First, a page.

Happy new year, everyone! Translation: happy goal setting. Looking back, I feel like all of my new year’s resolutions in the past have centered around diet and exercise. And I never manage to stick to them past February. But I think that’s just because my goals at the beginning of the year are always too lofty. Goal setting is tricky, and really all about balance. You have to challenge yourself without setting yourself up for failure.
For me, Thanksgiving is always a turning point, mentally. Fall quarter is almost over, the holiday spirit is kicking in, and food becomes…an overwhelming routine. Does anyone else experience the food thing? I always overeat during Thanksgiving dinner, and we always have leftovers so the same thing happens the next day. And the day after. Then the last two weeks of school kick in and stress eating takes over. Then you have Christmas and New Years feasts. By the 27th of December, I’m hating myself for the abuse I’ve put my stomach through, but because there are only 4 days left in the year, I decide it’s not worth starting to seriously cut back and exercise. So I wait…until the last day of the year, and come up with ridiculous goals built on a foundation of short-term frustration.
This year, though, I decided to do things a little differently. I decided to give myself a week to get back into the swing of things (in terms of eating and exercise) so that I feel better about myself and can set more realistic goals going forward. I also decided to set a few financial goals. I’m officially done with school (as of December, YAY), and money is something I have to seriously start paying attention to as I transition into the “real world.” With the help of some lovely folks at Earnest, I’ve created a Money Saving Challenge for 2017.
Key things that I plan to focus on:
- Figuring out what I’m spending on in the first place: You can’t fix what you don’t understand. And for me, the first step is figuring out where my money is going. I think I’ve avoided tracking my spending for so long because I was afraid of what I might find. But it’s time to rip the bandaid off. And depending on what I find, necessary adjustments will have to be made! Unfortunately, I feel like eating out will be the first thing to go 🙁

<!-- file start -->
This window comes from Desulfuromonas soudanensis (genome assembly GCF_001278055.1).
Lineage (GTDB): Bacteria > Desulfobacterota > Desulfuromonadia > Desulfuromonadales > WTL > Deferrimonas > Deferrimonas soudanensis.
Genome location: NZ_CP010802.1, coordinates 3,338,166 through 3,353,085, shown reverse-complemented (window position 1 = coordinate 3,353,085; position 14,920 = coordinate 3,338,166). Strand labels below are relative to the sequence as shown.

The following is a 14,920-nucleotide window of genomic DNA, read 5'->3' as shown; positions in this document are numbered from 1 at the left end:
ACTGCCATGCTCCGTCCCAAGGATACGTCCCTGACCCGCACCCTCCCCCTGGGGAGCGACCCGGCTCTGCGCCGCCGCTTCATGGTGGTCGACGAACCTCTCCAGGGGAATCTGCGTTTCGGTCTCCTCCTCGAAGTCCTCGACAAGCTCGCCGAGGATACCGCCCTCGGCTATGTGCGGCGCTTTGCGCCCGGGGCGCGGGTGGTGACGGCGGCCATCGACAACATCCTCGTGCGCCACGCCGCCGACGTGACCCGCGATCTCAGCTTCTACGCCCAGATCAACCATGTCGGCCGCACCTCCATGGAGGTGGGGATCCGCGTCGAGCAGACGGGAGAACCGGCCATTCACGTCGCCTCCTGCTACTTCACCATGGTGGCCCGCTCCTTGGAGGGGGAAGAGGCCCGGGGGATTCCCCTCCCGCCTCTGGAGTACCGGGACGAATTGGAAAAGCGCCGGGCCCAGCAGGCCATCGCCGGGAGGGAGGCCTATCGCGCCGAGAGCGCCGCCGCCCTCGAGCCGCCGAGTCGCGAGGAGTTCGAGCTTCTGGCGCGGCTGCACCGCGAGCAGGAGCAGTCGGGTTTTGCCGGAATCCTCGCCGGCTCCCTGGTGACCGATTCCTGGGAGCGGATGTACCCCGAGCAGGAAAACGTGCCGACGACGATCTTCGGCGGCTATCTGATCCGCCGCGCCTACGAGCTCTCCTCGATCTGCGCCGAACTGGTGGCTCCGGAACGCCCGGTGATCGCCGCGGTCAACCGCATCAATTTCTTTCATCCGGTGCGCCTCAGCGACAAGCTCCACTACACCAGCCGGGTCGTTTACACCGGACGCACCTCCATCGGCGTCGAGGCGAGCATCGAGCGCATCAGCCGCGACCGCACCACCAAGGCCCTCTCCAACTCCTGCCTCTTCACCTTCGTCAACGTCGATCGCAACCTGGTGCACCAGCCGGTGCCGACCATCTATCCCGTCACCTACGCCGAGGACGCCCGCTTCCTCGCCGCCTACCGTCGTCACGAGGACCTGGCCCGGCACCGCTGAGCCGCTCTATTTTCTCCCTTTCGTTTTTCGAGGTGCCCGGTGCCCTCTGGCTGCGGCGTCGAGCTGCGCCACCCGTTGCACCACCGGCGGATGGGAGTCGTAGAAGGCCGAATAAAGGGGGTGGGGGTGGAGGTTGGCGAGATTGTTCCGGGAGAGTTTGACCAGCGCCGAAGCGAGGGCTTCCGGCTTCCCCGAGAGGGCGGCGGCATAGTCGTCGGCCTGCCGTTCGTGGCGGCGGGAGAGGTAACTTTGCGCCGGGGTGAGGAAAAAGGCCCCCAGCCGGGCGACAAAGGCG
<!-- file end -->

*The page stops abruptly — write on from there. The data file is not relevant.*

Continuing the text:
- Start budgeting: Small things add up really quickly, and I’ve realized it’s important to have a game plan. Setting up a food budget is at the top of my list. It’ll help me eat out less and push me take a closer look at how much I’m spending when I do eat out.
- Start looking ahead: This is sort of like budgeting, but more future-oriented. I really want to go on a trip to Thailand at some point this year, and I know I need to start saving ahead of time. Retirement is also something I have to start considering, even though it is like…40 years away. But time flies, yo. And right now, I can afford to max out my 401k contributions.
So here’s to a year of wiser financial decisions! And thanks again to Earnest for helping me put together this Money Saving Challenge. For those of you who don’t know, Earnest specializes in student and personal loans and enhances the borrowing experience by using data that traditional lenders don’t (savings patterns, investments, career trajectory, etc.). Which translates to you getting the rate you deserve. So if you’ve got student loans to pay back, see if Earnest can help with their refinancing options! And try out some of their tips in the money saving challenge above. Small changes can make a world’s difference, and it’s never too late to start 🙂